WASHINGTON (Reuters) – U.S. businesses paid an additional $2.7 billion in tariffs in November 2018, according to data from a coalition of U.S. business groups fighting President Donald Trump’s trade tariffs.
U.S. President Donald Trump, surrounded by business leaders and administration officials, prepares to sign a memorandum on intellectual property tariffs on high-tech goods from China, at the White House in Washington, U.S. March 22, 2018. REUTERS/Jonathan Ernst
The group, which brands itself “Tariffs Hurt the Heartland” and includes the Americans for Free Trade coalition and Farmers for Free Trade, crunches tariff payment data nationally and by state.
The data is part of a monthly series called the Tariff Tracker, which the group releases in a tie-up with The Trade Partnership, a Washington-based international trade and economic consulting firm. The monthly import data, it said, is calculated using numbers from the U.S. Census Bureau, and the monthly export data is compiled using numbers from the Census Bureau and the U.S. Department of Agriculture.
The November numbers are the latest government ones available due to the recent U.S. government shutdown.
The group’s spokesman, former Republican congressman Charles Boustany, said the data shows Americans, not foreign competitors, are the big losers in the trade war.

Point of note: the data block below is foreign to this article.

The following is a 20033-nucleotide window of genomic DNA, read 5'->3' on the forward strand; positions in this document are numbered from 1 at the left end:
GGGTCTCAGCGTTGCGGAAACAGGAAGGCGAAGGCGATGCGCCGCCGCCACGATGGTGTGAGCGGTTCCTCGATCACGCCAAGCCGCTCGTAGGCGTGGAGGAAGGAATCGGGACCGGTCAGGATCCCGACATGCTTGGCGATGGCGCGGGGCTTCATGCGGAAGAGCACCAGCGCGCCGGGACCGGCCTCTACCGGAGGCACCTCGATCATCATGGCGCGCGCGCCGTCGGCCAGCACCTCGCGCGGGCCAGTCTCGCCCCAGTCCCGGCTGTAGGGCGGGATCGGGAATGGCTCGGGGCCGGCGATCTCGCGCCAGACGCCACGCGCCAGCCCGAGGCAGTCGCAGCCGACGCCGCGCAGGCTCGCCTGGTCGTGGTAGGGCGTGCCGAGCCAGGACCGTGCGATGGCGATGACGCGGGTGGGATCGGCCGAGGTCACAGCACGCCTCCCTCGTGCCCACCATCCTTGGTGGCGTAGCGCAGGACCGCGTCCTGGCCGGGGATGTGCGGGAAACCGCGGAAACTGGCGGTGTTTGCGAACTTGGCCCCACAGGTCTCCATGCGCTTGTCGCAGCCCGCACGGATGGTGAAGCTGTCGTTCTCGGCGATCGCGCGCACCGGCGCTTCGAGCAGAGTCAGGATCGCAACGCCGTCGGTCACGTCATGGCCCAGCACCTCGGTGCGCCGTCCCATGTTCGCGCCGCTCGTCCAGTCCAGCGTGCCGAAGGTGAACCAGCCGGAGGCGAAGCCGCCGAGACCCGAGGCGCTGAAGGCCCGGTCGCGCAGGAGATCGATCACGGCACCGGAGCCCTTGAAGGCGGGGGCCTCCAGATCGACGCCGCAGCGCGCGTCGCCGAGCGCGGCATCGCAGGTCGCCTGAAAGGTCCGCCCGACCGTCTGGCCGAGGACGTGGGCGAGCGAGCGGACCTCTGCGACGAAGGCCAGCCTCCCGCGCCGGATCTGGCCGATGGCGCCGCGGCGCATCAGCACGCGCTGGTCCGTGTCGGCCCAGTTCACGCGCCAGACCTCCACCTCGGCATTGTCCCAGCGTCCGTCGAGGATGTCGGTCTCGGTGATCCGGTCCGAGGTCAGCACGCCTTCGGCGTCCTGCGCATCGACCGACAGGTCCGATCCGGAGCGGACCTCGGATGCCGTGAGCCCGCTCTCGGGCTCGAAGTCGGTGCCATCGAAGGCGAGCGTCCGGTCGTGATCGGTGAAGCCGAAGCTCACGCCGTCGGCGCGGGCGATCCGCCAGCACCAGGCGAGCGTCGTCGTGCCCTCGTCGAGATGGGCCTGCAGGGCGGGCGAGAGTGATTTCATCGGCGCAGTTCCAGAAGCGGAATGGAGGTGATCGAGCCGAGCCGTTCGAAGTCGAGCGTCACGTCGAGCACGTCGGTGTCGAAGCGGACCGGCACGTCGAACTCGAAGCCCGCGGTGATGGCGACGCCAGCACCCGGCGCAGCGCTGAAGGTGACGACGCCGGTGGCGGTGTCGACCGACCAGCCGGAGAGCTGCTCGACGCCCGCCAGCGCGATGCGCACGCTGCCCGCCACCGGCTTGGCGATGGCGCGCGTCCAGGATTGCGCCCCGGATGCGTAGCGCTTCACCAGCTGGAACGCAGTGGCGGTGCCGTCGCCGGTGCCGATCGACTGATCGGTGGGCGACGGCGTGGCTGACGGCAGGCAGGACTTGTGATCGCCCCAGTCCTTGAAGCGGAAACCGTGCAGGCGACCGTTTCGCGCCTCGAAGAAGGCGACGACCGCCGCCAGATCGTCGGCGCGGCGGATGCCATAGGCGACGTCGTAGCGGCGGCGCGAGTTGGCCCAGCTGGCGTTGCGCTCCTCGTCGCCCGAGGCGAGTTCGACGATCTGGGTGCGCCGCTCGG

“U.S. businesses are being hit by a double whammy of historic tax increases in the form of tariffs and declining exports as farmers and manufacturers lose opportunities in the overseas markets they rely on,” Boustany said.
The group also said retaliatory tariffs have severely impacted U.S. exports. In November, U.S. exports of products subject to retaliatory tariffs declined by $4.1 billion, or 37 percent, from the previous year, it said.
Hun Quach, vice president of international trade at the Retail Industry Leaders Association, said raising tariffs on thousands of consumer products will cause massive disruption to retailers in an already uncertain environment.
U.S. tariffs on $200 billion worth of imports from China are scheduled to rise to 25 percent from 10 percent if the two sides cannot reach a deal by a March 1 deadline. On Wednesday, U.S. Treasury Secretary Steven Mnuchin told reporters in Beijing that talks between the two sides were going well.
White House press secretary Sarah Sanders told Fox News that Trump is weighing different possibilities on how to treat the March 1 deadline to reach a trade deal with China, adding that the final agreement depends on Trump and Chinese President Xi Jinping meeting in person.
The United States would escalate tariffs on Chinese goods if the deadline is missed, and likely prompt China to retaliate.
Reporting by Nandita Bose in Washington; Editing by Leslie Adler